I finished about half the print run on Friday and was feeling pretty pleased with the result. Then I re-read the Akua ink user guide and saw this:
"Akua Intaglio ink does not contain dryers. These inks dry by absorption unlike other inks which dry by evaporation....Glossy or coated papers are not recommended for use with this ink."
So now I am concerned that these pages may never dry!! Certainly they haven't had much hope these past 3 days with the rain pouring down and the humidity through the roof. Ah well, I guess I can consider it printing practice. If anyone has any suggestions or knows whether these prints will dry, please drop me a line.
Postscript Wed March 10th
Thought I should add that I emailed Susan Rostrow who developed the Akua inks to see what she thought about using the inks on acetate. She answered very quickly and confirmed my fears. She offered a few suggestions and I thought I would share them with you. I've cut and pasted her thoughts below:
Akua inks are formulated not to dry on plastic so printmakers have endless time for creating the image on the plate. I don't think a fixative would actually dry the inks. I have 3 suggestions:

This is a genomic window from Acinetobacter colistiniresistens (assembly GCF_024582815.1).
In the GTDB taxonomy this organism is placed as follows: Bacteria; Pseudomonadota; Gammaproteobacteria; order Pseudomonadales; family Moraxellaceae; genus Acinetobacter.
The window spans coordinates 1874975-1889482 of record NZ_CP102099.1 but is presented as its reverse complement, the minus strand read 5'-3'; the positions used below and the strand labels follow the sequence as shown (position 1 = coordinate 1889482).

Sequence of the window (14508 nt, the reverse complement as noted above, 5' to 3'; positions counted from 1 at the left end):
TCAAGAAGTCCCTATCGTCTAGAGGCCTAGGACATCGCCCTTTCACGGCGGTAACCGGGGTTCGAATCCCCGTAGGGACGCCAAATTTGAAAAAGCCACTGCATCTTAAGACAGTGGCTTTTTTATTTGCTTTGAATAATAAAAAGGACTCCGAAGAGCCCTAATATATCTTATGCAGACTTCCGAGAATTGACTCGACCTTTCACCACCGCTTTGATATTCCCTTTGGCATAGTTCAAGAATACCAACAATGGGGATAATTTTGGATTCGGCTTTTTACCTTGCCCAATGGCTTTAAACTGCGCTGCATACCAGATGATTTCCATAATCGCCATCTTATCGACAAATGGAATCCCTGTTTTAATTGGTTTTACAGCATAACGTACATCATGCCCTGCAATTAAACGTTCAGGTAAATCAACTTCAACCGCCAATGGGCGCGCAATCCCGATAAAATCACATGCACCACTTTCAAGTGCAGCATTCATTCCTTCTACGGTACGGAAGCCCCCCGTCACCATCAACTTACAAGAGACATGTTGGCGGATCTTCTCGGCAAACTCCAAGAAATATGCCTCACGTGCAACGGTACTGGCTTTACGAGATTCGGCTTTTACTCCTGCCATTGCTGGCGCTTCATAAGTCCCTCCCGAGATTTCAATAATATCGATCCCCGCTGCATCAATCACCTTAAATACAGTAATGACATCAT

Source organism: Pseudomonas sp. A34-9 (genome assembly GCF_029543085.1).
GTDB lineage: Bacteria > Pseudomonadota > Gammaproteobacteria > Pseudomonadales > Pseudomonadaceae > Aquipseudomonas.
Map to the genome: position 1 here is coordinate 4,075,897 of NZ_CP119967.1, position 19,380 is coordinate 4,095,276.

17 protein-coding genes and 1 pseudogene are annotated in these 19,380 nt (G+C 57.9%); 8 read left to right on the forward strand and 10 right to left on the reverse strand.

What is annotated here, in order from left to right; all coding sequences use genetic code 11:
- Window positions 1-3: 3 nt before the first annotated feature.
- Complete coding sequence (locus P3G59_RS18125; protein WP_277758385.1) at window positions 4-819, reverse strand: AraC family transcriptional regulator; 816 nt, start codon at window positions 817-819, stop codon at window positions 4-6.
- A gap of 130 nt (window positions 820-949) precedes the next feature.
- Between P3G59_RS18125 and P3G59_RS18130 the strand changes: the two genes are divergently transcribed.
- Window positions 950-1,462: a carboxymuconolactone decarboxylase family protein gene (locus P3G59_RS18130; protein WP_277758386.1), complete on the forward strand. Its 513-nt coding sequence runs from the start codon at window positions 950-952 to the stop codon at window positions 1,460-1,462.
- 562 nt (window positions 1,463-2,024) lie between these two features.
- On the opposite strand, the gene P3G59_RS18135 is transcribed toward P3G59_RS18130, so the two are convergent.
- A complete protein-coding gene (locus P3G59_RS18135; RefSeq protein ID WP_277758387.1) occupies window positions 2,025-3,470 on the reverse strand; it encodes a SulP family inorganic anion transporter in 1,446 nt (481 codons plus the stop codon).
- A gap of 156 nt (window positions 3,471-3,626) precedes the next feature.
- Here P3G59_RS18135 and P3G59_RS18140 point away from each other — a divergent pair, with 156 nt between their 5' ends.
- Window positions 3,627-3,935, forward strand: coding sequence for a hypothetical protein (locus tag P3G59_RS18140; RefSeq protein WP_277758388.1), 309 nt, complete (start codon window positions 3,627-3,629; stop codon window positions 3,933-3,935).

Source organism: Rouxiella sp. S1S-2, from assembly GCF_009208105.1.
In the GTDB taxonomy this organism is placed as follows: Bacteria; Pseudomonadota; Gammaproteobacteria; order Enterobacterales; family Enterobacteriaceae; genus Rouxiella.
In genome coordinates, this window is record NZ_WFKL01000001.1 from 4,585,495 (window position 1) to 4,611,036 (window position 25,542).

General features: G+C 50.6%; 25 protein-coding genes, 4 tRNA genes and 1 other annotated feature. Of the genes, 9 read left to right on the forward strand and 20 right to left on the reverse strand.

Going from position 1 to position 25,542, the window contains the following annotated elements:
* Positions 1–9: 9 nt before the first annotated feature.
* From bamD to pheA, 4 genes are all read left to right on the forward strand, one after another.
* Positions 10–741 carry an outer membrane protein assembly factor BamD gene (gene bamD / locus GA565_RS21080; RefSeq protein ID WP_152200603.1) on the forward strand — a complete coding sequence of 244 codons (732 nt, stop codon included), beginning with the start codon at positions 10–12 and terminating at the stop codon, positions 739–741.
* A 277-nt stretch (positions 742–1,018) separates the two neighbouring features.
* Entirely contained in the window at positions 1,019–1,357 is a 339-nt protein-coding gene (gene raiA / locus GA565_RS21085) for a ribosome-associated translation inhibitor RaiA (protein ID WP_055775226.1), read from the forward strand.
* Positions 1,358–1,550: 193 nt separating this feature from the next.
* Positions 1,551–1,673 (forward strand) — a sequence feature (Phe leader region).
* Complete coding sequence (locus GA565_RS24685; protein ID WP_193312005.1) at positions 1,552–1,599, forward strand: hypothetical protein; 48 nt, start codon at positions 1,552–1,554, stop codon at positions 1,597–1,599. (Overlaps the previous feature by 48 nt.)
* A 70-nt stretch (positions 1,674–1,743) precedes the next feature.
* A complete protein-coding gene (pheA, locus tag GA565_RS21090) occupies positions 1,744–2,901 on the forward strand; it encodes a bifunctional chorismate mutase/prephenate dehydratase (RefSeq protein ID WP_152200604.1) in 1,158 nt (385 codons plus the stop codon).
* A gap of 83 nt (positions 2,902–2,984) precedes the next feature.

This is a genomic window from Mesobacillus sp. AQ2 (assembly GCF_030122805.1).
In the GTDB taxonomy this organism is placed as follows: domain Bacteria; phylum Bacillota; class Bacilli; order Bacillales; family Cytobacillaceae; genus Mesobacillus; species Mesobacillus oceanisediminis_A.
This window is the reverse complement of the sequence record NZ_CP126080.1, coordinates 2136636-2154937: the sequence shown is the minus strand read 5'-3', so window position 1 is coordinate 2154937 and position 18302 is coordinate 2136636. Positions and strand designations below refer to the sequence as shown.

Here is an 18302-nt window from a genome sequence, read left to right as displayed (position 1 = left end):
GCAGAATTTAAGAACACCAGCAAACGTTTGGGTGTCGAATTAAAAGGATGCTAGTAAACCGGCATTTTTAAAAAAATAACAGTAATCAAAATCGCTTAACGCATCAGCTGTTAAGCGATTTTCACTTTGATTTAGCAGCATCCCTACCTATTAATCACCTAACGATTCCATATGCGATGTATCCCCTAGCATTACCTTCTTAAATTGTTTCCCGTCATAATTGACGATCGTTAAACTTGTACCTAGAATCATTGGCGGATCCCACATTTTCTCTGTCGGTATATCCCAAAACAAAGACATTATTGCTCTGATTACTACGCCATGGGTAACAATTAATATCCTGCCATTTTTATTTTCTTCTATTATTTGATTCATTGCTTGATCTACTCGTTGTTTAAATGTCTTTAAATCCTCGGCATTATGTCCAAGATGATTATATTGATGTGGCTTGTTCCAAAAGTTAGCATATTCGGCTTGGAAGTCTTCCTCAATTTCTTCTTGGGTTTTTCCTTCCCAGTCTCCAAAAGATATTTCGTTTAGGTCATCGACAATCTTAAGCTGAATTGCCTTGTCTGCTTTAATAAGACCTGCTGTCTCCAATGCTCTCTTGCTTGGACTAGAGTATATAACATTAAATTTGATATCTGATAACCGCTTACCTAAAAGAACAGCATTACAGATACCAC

- You could try several coats of an acrylic spray. It would form a skin on top of the ink. You would still need to handle the print on acetate very carefully.
- Apply a light sprinkle of baby powder or corn starch to dry the ink on the acetate. However, the white powder would sit on top of the ink and change the color. You would still need to handle the print on acetate very carefully.
- Sandwich another acetate sheet on the side where the ink lies. This would offer protection from rubbing off.
The "sandwich" works well, but I'm still deciding between this and re-doing the print with some other inks, seeing this is to go in an artists book and will therefore be handled. I should finish this post by saying that the Akua worked beautifully with the gocco screen, and if you are printing on paper, it's an excellent non-toxic choice.